less than ? mile by her killer.
HP "iay have had the aban-
d ^ n c d , partially burned-out
farm house on the hill on
LeForge Rd. " spotted" i-'-tewg""
before the murd«-r.

jt"~ apparently managed to get
l3y ictim out of his car and
', |,There a struggi; may ' "T.
''sued. Glass was broke: .'I
apparently broke away, fled the
house and reached the farm
»?-yard, perhaps trying to reach
-lithe barn.

Where Detectiiw Think Girl Died

This desolate farmyard on LeForge
Rd., one-half mile south of Geddes Rd. in
Superior Township, is believed by sheriff's
detectives to be the place where 13-year-
old Dawn Basom was strangled and muti-
lated. Officers say the youngster may have
escaped momentarily from the cellar of the

'• '"• '••• <';"h^ and fled across the yard

(left) where she was
cai girl's orange sweater was later found near
the ramshackle buildings in the center of
photo. The girl's blue slacks are still miss-
ing, according to police.

There the murderer could
have caught her. He wrapped
an electrical wire, torn from
the old house, around her neck
and strangled her.

What happened may never be
known unless the killer is
caught. Dawn's orange mohair
sweater was found 14 hours la-
ter by Sheriff's Deputy Thomas
Kelly as he and a dozen fellow
officers scoured the farm yard.
The sweatp.r was near a shat-
tered »>
old farn; -:,'-..; : - ^'- "."''i

Her blue slacks are still miss-

At 6:30 a.m. Wednesday, a

truck driver was driving north
on Gale Rd. north of Vreeland
Rd. about two miles northwest
of the old farm.

He braked to a halt when he
saw Dawn's body at the east
edge of Gale Rd.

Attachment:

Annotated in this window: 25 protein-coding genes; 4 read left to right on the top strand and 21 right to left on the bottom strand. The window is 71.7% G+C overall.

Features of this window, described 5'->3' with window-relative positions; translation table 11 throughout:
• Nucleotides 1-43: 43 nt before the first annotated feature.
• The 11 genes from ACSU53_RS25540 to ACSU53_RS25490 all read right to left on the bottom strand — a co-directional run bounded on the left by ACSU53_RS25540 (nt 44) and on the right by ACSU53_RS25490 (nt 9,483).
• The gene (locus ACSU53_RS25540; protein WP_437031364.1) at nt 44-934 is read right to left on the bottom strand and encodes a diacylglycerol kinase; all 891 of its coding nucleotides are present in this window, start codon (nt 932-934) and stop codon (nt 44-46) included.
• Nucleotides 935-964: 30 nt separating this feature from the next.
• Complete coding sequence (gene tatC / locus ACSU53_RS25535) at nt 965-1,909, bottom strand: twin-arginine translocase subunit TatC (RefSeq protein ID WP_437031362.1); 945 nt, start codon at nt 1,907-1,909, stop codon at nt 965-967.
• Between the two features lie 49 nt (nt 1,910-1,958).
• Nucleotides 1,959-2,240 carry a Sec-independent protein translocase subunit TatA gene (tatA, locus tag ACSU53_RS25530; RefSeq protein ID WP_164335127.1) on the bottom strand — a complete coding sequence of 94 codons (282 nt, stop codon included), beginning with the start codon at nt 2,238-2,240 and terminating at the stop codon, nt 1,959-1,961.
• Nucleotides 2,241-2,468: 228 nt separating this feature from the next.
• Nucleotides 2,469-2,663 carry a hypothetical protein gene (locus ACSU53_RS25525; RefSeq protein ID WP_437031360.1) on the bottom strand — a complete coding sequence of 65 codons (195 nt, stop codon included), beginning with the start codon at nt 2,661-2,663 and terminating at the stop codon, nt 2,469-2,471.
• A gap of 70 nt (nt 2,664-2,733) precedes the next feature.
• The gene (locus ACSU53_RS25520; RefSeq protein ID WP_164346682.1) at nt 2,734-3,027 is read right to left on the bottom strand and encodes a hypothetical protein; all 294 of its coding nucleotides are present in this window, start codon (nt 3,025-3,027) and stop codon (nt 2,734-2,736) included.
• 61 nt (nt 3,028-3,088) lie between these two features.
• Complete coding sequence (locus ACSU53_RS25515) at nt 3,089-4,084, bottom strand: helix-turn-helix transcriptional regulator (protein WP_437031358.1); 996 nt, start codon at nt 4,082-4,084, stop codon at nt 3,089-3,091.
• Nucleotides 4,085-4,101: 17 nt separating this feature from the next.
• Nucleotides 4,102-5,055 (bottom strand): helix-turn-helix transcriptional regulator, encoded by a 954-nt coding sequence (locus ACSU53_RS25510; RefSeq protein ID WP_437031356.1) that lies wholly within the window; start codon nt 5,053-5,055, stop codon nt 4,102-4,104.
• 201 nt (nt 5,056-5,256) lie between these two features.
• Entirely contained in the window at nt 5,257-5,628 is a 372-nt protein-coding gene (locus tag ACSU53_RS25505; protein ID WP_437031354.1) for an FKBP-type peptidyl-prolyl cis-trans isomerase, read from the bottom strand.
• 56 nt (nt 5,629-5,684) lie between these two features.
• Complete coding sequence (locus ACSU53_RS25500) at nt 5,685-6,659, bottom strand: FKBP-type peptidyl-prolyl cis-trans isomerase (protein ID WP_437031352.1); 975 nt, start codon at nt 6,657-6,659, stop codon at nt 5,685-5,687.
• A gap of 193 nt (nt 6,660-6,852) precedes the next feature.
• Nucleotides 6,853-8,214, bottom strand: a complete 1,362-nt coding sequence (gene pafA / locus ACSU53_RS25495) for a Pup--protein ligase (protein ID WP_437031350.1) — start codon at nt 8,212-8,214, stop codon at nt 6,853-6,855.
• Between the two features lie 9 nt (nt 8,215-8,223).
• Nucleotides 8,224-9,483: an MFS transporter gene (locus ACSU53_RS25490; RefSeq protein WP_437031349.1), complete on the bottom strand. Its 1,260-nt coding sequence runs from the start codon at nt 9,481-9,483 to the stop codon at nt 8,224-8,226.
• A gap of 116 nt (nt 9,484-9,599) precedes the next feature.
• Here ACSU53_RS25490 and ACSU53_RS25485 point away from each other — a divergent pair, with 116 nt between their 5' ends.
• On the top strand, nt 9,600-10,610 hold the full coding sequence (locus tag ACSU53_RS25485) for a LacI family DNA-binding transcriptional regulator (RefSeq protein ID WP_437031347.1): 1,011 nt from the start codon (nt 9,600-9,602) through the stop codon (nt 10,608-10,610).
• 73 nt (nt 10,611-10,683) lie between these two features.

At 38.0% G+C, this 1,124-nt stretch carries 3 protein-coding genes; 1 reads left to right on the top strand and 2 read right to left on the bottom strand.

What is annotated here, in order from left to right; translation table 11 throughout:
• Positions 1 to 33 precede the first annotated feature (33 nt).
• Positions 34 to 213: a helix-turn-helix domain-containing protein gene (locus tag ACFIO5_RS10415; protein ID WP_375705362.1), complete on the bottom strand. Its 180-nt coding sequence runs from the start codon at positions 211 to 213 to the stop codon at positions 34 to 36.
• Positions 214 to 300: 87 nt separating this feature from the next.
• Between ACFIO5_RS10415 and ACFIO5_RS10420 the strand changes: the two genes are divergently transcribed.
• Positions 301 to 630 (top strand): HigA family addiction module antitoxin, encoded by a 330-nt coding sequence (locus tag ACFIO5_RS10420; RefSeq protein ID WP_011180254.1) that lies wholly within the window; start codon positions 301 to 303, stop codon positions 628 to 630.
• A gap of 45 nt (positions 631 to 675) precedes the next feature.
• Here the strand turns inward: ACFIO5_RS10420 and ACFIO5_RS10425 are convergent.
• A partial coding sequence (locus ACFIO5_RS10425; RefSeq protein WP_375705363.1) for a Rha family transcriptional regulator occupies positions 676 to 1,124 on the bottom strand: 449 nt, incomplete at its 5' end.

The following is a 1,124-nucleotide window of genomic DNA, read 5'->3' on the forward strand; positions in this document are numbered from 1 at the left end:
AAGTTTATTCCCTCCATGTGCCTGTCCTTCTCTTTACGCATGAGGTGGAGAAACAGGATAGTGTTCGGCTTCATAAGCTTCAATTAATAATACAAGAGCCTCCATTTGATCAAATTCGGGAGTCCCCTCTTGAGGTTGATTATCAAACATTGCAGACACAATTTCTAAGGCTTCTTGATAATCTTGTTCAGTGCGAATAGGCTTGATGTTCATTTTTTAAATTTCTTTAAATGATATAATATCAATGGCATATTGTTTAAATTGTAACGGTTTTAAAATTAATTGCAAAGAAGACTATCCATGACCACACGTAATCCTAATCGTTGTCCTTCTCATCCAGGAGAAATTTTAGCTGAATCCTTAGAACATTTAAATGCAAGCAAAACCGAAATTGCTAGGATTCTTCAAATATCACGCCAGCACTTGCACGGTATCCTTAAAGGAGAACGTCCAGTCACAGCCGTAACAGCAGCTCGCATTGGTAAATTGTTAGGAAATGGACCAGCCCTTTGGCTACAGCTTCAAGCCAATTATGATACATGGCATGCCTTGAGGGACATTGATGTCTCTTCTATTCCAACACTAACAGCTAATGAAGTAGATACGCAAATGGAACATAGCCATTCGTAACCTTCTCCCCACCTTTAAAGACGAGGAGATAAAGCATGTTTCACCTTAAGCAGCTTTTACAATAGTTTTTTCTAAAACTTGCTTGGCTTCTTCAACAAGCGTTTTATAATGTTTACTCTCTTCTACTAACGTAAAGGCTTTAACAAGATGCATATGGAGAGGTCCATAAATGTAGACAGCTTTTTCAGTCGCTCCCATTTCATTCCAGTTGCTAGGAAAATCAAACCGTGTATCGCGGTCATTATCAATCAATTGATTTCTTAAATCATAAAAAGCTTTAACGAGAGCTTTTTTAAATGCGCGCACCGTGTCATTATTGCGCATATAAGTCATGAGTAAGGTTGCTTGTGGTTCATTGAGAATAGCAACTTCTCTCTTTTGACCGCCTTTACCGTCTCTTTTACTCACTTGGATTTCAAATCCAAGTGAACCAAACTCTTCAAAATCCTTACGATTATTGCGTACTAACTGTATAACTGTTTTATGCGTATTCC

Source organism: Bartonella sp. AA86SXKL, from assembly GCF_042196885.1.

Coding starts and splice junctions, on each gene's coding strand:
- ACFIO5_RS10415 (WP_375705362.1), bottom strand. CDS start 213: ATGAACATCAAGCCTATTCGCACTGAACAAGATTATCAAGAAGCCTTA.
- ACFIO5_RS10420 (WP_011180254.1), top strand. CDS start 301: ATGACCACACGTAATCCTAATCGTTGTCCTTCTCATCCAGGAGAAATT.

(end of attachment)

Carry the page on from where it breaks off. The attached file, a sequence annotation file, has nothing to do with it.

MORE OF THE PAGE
The man leaped out

truck and bolted to the home of
Hugo Ristow at 2580 Gale Rd.
There he blurted out news of the
grisly find and I '-ailed
the Sheriff's Depa.

The next four hours saw every
foot of ground, every "lover's
lane," every abandoned house
searched by a massive police

Sheriff's Cpl. Leo Wiest found
one of the victim's' shoes al-
most a mile south of the body
on Gale Rd. Deputy Kelly found
the sweater. Except for those
two items—nothing.

An autopsy performed at Uni-
versity Hospital and witnessed
by Sheriff's Detective Sgt. Har-
< " ••• showed Dawn died of

,i length of wire around her neck.
The examination also showed
she was stabbed twice on the
left side of the chest and five
times below the hips. She had

also been slashed numerous

The handkerchief found stuffed
in her mouth was "not meant
as a gag", one detective said.

"It was just a sadistic touch,"
he said.

Dawn apparently had not been
criminally assaulted although;.
further ire to be made. ;;

Daw fifth young wom-
an to die brutally under a mur-|
derer's attack in the past 22:|.
months. With a new reward of-'
fer of $1,000 for the arrest and
conviction of the killer an-
nounced today, the person who
turns key evidence over to po-
lice could collect as much as
$20,000. ?

But the 100 police officers!
working the cases at this mo";

ment do not have that key evi-|

They have only five unsolved
murders. •